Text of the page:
Criminology and Criminal Justice, M.A.
- Students will be able to correctly frame research questions and/or hypotheses.
- Students will be able to synthesize and critically evaluate existing research studies in a given area, including the identification of any gaps in the literature.
- Students will be able to select the appropriate research design for their proposed research study.
- Students will be able to specify the appropriate analytic strategy for their proposed research study.
- Students will be able to identify and define major criminological theories from the field.
- Students will be able to synthesize and critically evaluate research studies from a particular theoretical perspective, including the identification of any gaps in the literature.
- Students will be able to identify the major constitutional limitations governing the conduct of criminal justice actors in the United States.
- Students will be able to identify principles of distributive and corrective justice and their application to criminal justice settings.
- Students will be able to identify and discuss important policy changes in America’s response to crime.
- Students will be able to synethesize and critically evaluate research studies from a particular criminal justice policy area, including the identification of any gaps in the literature.
Admission to the M.A. Program
Applicants must possess a baccalaureate degree from an accredited college or university. An undergraduate major in criminology, criminal justice, or a related social science is desirable. In addition to meeting all admission requirements of the University’s Graduate School, applicants to the M.A. program must submit a university application through the Graduate School, including a written statement describing their interests in the criminology and criminal justice field and goals or objectives for their degree and career. Applicants must also submit scores obtained within the last five years on the Miller Analogies test (MAT) or Graduate Record Examination (GRE), two letters of academic reference, and official grade transcripts from all previous institutions.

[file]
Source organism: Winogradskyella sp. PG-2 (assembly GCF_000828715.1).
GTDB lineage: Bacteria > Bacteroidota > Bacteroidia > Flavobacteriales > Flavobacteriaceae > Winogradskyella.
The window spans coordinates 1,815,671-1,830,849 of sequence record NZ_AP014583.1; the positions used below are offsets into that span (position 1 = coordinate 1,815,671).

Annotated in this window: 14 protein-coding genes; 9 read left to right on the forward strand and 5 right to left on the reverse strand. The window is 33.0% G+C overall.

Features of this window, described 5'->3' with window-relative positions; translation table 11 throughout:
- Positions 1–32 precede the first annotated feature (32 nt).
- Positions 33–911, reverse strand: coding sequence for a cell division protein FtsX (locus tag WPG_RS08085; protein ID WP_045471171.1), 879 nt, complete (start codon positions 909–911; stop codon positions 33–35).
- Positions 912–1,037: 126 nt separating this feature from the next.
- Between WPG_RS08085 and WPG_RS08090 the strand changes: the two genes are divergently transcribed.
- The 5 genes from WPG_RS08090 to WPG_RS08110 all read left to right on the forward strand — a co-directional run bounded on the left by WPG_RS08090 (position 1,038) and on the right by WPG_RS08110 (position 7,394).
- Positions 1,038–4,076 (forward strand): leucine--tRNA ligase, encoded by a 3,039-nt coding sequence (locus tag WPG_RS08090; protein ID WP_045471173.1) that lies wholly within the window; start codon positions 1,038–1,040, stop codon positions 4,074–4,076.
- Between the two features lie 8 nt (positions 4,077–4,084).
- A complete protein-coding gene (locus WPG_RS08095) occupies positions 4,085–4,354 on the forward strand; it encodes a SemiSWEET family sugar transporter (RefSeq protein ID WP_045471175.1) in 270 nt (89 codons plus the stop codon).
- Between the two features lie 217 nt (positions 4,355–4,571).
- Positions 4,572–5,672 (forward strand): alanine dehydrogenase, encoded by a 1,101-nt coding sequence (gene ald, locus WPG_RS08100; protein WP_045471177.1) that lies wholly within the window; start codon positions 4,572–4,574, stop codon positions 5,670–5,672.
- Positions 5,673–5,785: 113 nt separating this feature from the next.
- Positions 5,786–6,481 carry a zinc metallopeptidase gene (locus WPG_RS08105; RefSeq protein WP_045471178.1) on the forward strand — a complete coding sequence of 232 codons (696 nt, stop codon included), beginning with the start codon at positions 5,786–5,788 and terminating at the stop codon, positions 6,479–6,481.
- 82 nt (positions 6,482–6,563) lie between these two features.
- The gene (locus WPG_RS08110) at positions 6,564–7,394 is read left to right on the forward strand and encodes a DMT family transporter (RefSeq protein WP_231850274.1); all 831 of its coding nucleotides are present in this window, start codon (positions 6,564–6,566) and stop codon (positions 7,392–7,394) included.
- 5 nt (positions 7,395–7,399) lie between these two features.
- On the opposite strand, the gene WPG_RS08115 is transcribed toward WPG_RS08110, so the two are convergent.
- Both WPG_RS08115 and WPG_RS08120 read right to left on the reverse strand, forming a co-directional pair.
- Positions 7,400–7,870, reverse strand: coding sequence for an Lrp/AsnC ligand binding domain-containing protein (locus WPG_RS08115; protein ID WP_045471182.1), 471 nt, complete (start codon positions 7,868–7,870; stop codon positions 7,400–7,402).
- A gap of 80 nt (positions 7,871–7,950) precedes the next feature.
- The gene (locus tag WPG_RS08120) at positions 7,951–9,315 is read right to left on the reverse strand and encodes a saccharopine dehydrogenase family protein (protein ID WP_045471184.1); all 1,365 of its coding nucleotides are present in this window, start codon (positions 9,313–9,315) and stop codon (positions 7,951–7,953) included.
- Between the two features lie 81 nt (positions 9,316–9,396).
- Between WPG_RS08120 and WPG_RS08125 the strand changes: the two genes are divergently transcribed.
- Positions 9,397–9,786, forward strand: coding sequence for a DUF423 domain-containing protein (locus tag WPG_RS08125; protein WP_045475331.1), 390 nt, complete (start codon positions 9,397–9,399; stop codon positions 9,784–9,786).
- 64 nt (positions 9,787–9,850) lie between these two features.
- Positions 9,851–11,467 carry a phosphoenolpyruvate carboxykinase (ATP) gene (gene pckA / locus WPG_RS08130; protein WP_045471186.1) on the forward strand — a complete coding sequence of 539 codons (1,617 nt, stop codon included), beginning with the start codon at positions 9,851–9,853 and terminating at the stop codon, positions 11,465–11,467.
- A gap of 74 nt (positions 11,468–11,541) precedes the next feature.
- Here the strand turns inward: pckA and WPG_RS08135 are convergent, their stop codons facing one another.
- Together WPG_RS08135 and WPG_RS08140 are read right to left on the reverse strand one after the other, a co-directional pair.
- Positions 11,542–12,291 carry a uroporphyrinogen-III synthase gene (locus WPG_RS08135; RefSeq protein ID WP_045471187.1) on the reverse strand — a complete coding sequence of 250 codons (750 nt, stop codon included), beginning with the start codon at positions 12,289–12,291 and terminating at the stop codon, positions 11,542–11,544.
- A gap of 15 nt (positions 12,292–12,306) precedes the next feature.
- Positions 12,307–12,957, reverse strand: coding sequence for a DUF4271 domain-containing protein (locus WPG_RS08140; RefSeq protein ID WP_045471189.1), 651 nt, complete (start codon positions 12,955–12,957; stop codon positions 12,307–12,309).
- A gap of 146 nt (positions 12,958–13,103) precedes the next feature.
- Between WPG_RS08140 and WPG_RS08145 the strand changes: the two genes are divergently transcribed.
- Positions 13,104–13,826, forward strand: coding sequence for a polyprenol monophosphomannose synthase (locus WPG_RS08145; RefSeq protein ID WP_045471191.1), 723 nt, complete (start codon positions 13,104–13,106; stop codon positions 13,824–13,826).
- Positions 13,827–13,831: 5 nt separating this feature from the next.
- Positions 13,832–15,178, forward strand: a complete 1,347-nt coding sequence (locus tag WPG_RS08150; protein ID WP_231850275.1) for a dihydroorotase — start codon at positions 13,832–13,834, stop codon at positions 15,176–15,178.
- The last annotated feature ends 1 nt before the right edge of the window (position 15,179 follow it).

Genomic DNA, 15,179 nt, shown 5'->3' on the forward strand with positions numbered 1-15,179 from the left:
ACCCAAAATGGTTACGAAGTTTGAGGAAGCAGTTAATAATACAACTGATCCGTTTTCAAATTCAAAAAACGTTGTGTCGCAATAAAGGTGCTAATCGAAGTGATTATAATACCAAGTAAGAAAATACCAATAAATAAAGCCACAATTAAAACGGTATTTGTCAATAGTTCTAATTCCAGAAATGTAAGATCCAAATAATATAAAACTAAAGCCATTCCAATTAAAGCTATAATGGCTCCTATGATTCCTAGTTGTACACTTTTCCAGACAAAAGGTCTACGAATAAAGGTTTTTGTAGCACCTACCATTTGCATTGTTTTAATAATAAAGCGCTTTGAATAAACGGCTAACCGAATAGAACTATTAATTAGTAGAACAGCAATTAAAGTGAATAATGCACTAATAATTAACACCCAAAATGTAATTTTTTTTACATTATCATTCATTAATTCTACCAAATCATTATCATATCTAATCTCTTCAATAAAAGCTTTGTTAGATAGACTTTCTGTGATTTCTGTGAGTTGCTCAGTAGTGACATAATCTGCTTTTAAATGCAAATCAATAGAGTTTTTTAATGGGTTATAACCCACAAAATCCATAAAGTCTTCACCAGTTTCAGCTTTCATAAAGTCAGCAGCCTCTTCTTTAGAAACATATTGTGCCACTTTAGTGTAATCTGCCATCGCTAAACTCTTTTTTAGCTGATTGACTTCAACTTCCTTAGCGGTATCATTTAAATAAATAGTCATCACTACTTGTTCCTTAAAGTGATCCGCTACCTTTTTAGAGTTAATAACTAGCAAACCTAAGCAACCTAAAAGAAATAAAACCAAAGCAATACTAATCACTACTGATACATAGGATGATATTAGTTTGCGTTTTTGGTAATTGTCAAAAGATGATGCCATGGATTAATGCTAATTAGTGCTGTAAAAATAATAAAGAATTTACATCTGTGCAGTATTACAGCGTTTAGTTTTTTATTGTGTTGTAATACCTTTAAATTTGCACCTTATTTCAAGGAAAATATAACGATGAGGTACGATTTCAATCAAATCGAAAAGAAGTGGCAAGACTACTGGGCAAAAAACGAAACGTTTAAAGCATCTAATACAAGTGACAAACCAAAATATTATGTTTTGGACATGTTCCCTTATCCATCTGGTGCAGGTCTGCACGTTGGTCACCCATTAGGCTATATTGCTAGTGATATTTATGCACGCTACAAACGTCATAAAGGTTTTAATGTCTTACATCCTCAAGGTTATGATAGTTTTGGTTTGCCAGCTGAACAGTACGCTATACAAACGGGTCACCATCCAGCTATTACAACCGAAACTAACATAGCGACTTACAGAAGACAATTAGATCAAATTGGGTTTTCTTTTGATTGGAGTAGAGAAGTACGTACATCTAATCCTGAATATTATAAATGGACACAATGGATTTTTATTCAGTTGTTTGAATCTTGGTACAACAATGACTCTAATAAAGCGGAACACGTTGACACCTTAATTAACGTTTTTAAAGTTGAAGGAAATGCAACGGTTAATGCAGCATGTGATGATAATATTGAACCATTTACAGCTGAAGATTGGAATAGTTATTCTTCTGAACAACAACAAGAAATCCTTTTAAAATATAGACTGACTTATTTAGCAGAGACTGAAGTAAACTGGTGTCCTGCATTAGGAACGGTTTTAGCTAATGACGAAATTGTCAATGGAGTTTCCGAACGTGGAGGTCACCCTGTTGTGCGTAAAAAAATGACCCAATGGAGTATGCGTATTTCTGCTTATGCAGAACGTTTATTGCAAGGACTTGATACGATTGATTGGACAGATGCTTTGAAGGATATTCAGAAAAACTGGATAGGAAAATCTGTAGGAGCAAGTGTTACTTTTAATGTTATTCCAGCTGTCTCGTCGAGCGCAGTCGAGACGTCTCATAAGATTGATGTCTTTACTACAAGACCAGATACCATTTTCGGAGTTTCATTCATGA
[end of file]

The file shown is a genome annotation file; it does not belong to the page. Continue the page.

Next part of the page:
Degree Requirements (30 Hours)
Requirements for the M.A. degree include in the following:
Core Courses (15 Hours)
Must be completed with a grade of B or higher.
|CRJU 701||Survey of Criminal Justice||3|
|CRJU 702||Law and Justice||3|
|CRJU 703||Research Methods in Criminal Justice||3|
|CRJU 705||Quantitative Methods in Criminal Justice||3|
|Total Credit Hours||15|
Electives (9-15 Hours)
Students choosing the thesis option must take 9 hours of elective courses with no more than 6 credit hours below the 700 level (i.e. 500 or 600 level). Students choosing the non-thesis option must take an additional 6 credit hours of elective courses for a total of 15 credit hours of elective credit with no more than 9 credit hours below the 700 level (i.e. 500 or 600 level).
Each student must successfully complete the general M.A. comprehensive assessment, which tests students’ knowledge of major philosophical, scientific, theoretical, and policy issues related to criminology and criminal justice. The comprehensive assessment examination varies depending on the chosen track (thesis vs. non-thesis). Students who fail the examination are permitted to retake it one time. Completion of the comprehensive assessment remains valid for two years after which the assessment must be repeated.
Thesis or Non-Thesis Option (6 Hours for thesis)
Students may choose to complete a 6 credit hour thesis. Successful completion of the thesis will require an oral defense before the student’s thesis committee. Students choosing the non-thesis option must take an additional 6 credit hours of elective courses in lieu of thesis credits for a total of 15 credit hours of elective credit with no more than 9 credit hours below the 700 level level (i.e., 500 or 600 level).
Students who accumulate more than 6 hours of graduate credit below the grade of B will not be permitted to continue the program. No course may be repeated more than one time.
Core courses may not be audited. Other courses may be audited, but students must remember that audited courses cannot be repeated for credit.
Students may transfer up to 6 credit hours from other programs and/or institutions provided they meet departmental requirements. Transfer credits may not be applied to core courses.